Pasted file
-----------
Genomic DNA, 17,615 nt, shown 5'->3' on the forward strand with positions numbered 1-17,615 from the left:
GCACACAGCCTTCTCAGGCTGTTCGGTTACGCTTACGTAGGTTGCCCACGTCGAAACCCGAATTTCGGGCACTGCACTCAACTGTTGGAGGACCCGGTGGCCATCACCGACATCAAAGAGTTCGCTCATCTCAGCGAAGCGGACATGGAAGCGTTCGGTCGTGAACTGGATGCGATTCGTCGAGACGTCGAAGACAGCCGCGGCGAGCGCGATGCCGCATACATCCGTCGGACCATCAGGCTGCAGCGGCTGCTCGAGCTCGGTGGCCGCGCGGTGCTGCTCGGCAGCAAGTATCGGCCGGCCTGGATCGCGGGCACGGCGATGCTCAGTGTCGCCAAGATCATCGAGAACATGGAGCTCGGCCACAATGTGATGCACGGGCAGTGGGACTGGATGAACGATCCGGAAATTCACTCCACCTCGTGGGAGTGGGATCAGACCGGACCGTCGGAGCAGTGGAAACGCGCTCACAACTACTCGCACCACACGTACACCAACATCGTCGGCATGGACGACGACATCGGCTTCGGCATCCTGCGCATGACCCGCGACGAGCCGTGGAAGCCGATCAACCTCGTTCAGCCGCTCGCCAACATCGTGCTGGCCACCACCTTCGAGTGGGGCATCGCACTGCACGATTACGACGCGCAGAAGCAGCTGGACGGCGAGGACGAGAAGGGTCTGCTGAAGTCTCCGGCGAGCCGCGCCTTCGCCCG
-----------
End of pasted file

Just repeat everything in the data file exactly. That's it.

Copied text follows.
Genomic DNA, 17,615 nt, shown 5'->3' on the forward strand with positions numbered 1-17,615 from the left:
GCACACAGCCTTCTCAGGCTGTTCGGTTACGCTTACGTAGGTTGCCCACGTCGAAACCCGAATTTCGGGCACTGCACTCAACTGTTGGAGGACCCGGTGGCCATCACCGACATCAAAGAGTTCGCTCATCTCAGCGAAGCGGACATGGAAGCGTTCGGTCGTGAACTGGATGCGATTCGTCGAGACGTCGAAGACAGCCGCGGCGAGCGCGATGCCGCATACATCCGTCGGACCATCAGGCTGCAGCGGCTGCTCGAGCTCGGTGGCCGCGCGGTGCTGCTCGGCAGCAAGTATCGGCCGGCCTGGATCGCGGGCACGGCGATGCTCAGTGTCGCCAAGATCATCGAGAACATGGAGCTCGGCCACAATGTGATGCACGGGCAGTGGGACTGGATGAACGATCCGGAAATTCACTCCACCTCGTGGGAGTGGGATCAGACCGGACCGTCGGAGCAGTGGAAACGCGCTCACAACTACTCGCACCACACGTACACCAACATCGTCGGCATGGACGACGACATCGGCTTCGGCATCCTGCGCATGACCCGCGACGAGCCGTGGAAGCCGATCAACCTCGTTCAGCCGCTCGCCAACATCGTGCTGGCCACCACCTTCGAGTGGGGCATCGCACTGCACGATTACGACGCGCAGAAGCAGCTGGACGGCGAGGACGAGAAGGGTCTGCTGAAGTCTCCGGCGAGCCGCGCCTTCGCCCG